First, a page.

In October 11, 1990, as the Lebanese civil war entered its final phase, Charles Ghostine received a phone call that would change his life. However, the Former National Liberal Party politician, who had anticipated returning to practicing law, did not expect much to come of the invitation to meet the Chateau Ksara board members.
In fact the meeting was seen as an inconvenience more than anything. “At the time, I lived in Beit Merri. I had to drive down to Beirut, park some distance away and then negotiate the various checkpoints on foot to get to Ksara’s offices on Avenue Charles Malek,” recalls Ghostine. “During the meeting, Albert Sara suggested I take over running the company. The last managing director was Jean-Pierre Sara, who had left the company 1987. Since then, Chateau Ksara had drifted.”
Ghostine knew nothing about wine, but had earned a reputation as a wartime leader and an organizer with a sharp mind. He had served for a period on the Executive Committee of the Lebanese Forces and in the early years of the war had been responsible for the defense and day-to-day running of Sodeco. These skills, and his reputation for hard work and honesty, were what the board wanted to exploit. “They recognized the need for crisis management,” says Ghostine. “Maybe in a normal situation I would not have been the man for the job but it was a crisis.”
Ghostine promised to think about it, but not longer after the war reached its bloody denouement and he thought that perhaps the offer had been superceded by national events. “I thought that was that and went back to practicing law. There was a lot of work at the time, disputes to be settled quickly out of court and so on.”
But call back they did, on January 17, 1991. By this time Ghostine was up to his ears in legal work, but admits it was difficult to say no. “I arrived at work on January 21 and immediately began looking at the files. I then went to Zahleh, a town I had not been able to visit for some time. I went to Ksara’s caves (underground cellars) and immediately felt something magical. Even though Syrian soldiers were still there, I was convinced there was something to be done with this company. I knew I could restructure it even though at the time I knew nothing about wine. By the time I reached Beirut I knew it could be done but it would take at least five years.”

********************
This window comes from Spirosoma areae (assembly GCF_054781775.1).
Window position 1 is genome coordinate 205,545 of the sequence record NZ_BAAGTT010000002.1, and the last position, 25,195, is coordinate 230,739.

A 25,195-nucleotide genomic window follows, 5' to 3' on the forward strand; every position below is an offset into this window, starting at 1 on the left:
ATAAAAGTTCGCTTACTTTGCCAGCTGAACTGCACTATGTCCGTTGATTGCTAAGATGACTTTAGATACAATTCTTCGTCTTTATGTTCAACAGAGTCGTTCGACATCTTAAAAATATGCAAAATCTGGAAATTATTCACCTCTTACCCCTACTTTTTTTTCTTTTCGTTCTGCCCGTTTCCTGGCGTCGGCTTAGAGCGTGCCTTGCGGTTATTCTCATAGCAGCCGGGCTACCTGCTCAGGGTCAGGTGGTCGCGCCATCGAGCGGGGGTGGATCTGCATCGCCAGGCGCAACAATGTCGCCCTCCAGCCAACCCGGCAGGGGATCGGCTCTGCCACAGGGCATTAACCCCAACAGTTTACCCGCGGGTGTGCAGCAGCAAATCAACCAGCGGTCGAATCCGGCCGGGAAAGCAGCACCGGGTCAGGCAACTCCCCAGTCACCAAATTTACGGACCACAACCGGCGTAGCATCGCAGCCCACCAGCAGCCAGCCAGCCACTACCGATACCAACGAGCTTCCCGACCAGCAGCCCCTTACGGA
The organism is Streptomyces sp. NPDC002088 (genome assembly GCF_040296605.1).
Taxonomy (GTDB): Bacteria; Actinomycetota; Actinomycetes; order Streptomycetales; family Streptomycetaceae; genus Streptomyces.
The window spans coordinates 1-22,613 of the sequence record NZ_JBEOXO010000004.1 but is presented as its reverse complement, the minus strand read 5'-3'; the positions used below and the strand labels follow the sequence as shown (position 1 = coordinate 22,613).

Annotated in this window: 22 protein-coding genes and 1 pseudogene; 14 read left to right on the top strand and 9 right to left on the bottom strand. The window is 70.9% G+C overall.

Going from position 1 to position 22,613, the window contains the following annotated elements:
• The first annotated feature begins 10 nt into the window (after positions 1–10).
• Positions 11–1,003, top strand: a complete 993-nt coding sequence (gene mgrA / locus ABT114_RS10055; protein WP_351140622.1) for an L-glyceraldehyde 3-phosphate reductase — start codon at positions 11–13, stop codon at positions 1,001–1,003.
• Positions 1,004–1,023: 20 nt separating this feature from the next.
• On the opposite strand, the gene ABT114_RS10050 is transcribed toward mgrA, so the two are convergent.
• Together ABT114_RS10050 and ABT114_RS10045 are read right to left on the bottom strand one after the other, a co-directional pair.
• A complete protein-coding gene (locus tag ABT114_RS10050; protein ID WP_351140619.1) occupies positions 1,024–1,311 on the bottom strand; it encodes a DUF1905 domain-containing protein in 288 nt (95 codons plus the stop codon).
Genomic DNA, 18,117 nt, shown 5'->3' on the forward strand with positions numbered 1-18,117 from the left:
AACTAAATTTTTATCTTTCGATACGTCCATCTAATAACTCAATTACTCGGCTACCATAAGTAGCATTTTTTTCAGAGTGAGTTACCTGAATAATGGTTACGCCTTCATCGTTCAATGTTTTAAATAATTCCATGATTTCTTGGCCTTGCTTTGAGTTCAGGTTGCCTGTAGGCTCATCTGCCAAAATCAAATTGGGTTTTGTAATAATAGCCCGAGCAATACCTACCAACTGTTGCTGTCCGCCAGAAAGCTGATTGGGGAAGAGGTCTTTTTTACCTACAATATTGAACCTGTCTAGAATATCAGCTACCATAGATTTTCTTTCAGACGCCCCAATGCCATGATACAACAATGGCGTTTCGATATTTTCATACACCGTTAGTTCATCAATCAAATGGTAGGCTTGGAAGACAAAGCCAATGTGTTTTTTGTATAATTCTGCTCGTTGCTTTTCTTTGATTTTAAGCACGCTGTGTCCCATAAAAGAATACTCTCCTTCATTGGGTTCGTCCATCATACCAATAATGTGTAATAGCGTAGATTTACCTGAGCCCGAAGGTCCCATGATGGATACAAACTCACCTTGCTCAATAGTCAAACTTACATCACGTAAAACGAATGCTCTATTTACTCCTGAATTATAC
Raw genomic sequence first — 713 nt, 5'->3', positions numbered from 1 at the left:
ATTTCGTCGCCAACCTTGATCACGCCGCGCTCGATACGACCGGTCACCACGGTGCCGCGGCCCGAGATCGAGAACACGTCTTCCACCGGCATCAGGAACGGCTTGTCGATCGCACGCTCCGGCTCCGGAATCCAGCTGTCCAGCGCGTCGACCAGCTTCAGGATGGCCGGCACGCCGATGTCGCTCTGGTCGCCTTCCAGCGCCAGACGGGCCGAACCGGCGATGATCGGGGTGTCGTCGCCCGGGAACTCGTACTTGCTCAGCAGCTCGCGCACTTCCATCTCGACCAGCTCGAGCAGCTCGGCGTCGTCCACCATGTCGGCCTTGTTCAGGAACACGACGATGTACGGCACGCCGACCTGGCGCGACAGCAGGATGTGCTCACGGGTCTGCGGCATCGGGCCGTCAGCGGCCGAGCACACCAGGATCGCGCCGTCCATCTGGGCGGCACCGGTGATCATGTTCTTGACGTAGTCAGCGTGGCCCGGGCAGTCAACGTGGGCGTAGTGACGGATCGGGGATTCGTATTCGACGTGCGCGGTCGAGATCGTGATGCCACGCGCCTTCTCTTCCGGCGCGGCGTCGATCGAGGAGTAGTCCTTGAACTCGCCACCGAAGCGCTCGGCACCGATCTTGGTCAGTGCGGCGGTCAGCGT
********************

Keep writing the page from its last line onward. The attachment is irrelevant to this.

According to Ghostine, everything that could go wrong with the company had gone wrong. There had been no investment since 1984 and very little since 1973. Before that, the previous owners, the Jesuits, had not really ploughed much money into what was an aging infrastructure. Ghostine also discovered that, although Ksara had a 12-year agreement with Jesuit brothers at the Tanail convent to provide 1,000 tons of grapes a year, this amount had had decreased to 200 tons and the winery was forced to buy grapes – at that time the traditional Cinsault, Grenache, Carignan and Ugni Blanc – from individual farmers in the village of Kefraya.
Today, 15 years after joining the company Ghostine pulls out his personal notes from his early days and reads out aloud. “1991: The winery is in bad shape. Staff moral is low, equipment is aging and there is a reliance on the local wine producers.”
One of the first things he had to do was sort out the grape situation. It would be a path that would lead to one of the most visionary moves in the history of modern Lebanese wine.
After the 1991 harvest, he went to meet the local farmers. “They all wanted to meet with me, as Ksara was, even then, the biggest producer and therefore it was up to us to set the price,” he explains. “It was a strange experience for me and a huge responsibility. I had to negotiate with 30 farmers after just six months in the business. I needed all my previous skills to hide my ignorance. In the end, I agreed to an increase in the cost of the kilo of grapes from 27 cents to 29 cents. They had wanted to double it but I think in the end they were satisfied.”
Then came the biggest challenge, the bid to plant noble grapes – Cabernet Sauvignon, Syrah, Chardonnay Merlot and the like – essential to any step up in terms of overall product quality but which no one, not least the local farmers, believed would thrive in the Bekaa’s relatively untested terroir. There was a little Sauvignon Blanc and a bit of Cabernet Sauvignon, but nothing on a huge scale. In any case, the farmers made their calculations in terms of yield and these “new” grapes would take three years to mature and even then would give fewer grapes. “They all told me I was mad,” recalls Ghostine. “They told me that I was a lawyer and knew nothing about grapes. They said, don’t you think if we could plant these grapes we would have planted them years ago.”
Nonetheless, Ghostine was determined. The problem was he also had to find more land to plant. The company only owned 25 hectares in Ksara and he needed more autonomy. “I didn’t want to have to deal with the farmers every year to buy 1,500 tons. I wanted to control the quality of what we were producing.”
Ksara planted their first new vines in Mansoura. The farmers were reluctant to pull out their old grapes as they did not want land left fallow. They took some convincing, but Ghostine paid them double. In 1993, Ksara made a new agreement with the convent at Tanail to plant and buy Cabernet Sauvignon and Syrah, and, on land owned by the Schneller Institute in Kherbet Kanafar, the winery planted a further 40 hectares. “We told them we would finance everything during the lease period. We planted all the land in one year. I remember Elie Maamari (see page 56) was digging in the snow to finish in time. By the time we had finished we had planted Sauvignon Blanc, more Cabernet Sauvignon, Merlot, Chardonnay, Semillon, and Clairette.”